Subject: [boost] [multimethods] Proposal: Open Multi-Methods
From: Jean-Louis Leroy (jl_at_[hidden])
Date: 2013-07-27 07:23:00
I am working on library that pretty much implements what Pirkelbauer,
Solodkyy and Stroustrup describe in their paper "Open Multi-Methods for
C++" - although there are some divergences. I have posted it on
GitHub: https://github.com/jll63/multimethods. Please examine the
files in the "examples" directory to get an idea of how to use it.
Salient features are:
* syntax: is relatively uncluttered. There are no limitations on the
number of virtual arguments. Virtual and non-virtual arguments can
be arbitrarily mixed. Multiple inheritance is supported, with some
limitations - see below.
* speed: close to a virtual function call when the hierarchies
involved in the virtual arguments collaborate with the
library. Calling a method that does nothing, with a single virtual
argument in a single inheritance hierarchy is 33% slower than the
equivalent virtual function call. The difference becomes unnoticeable
if the functions perform a few simple maths operations. See
* size: the dispatch table is constructed in terms of class
groups. This results, most of the time, in a table devoid of
redundancies. The size is bounded by the product of the number of
specializers - not classes - in each dimension.
* support for "foreign" class hierarchies: the library can be used
without modifications to existing classes, at the cost of lower
performance. Collaborating and foreign arguments can be freely
mixed. Performance is still quite good, see the benchmarks.
* next: a pointer to the next most specialized method is available
inside method specializations - see examples/next.cpp.
Alternatively, it is possible to call a specialization directly.
Current limitations are:
* restrictions on hierarchy: the classes involved in a method call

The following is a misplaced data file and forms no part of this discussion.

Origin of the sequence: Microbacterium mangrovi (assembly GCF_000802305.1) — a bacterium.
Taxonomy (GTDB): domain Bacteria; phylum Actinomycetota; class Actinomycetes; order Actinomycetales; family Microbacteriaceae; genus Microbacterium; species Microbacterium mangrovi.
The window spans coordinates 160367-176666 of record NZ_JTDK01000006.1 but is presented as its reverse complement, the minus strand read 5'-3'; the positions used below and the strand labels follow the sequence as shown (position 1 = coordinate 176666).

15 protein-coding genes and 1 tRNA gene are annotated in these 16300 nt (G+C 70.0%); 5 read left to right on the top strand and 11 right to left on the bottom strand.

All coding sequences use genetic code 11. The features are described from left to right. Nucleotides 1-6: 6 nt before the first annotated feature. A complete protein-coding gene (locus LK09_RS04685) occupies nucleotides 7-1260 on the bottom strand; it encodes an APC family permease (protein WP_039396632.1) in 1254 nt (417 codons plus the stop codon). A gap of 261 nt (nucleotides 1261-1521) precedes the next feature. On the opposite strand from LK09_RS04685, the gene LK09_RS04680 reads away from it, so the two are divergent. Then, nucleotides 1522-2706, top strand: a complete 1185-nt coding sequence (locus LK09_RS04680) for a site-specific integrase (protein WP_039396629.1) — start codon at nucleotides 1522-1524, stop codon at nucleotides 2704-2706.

must have a single root. Repeated inheritance is not
supported. Multiple inheritance is supported, provided that the
two conditions above are respected.
* no overloading: multi-methods are implemented as constexpr function
objects. This does not allow for overloading. This restriction can
be easily side-stepped by wrapping multi-methods with different
names in a set of overloaded functions. I know how to make
multi-methods functions instead of objects, at the cost of a
slightly less nice syntax for specializers. This is open to
Besides, the library differs from Stroustrup et al's
paper on the following points:
* a specializer specializes only one multi-method: what would "next"
mean otherwise? What would its static type be?
* pure multi-methods are allowed: if called, an exception is
thrown. This seems a better choice given that most of the time the
declared virtual arguments will be abstract classes anyway.
The library is essentially feature complete (if anything ever is). I am
now going to
work on the documentation, a build system, some clean up and compatibility
(I tested it only with g++ 4.7.2 only so far).
Is there interest in the Boost community for this stuff? If yes, I
will adapt it to the guidelines and submit it for formal review. Of
course, suggestions are welcome.
Thank you for your time,
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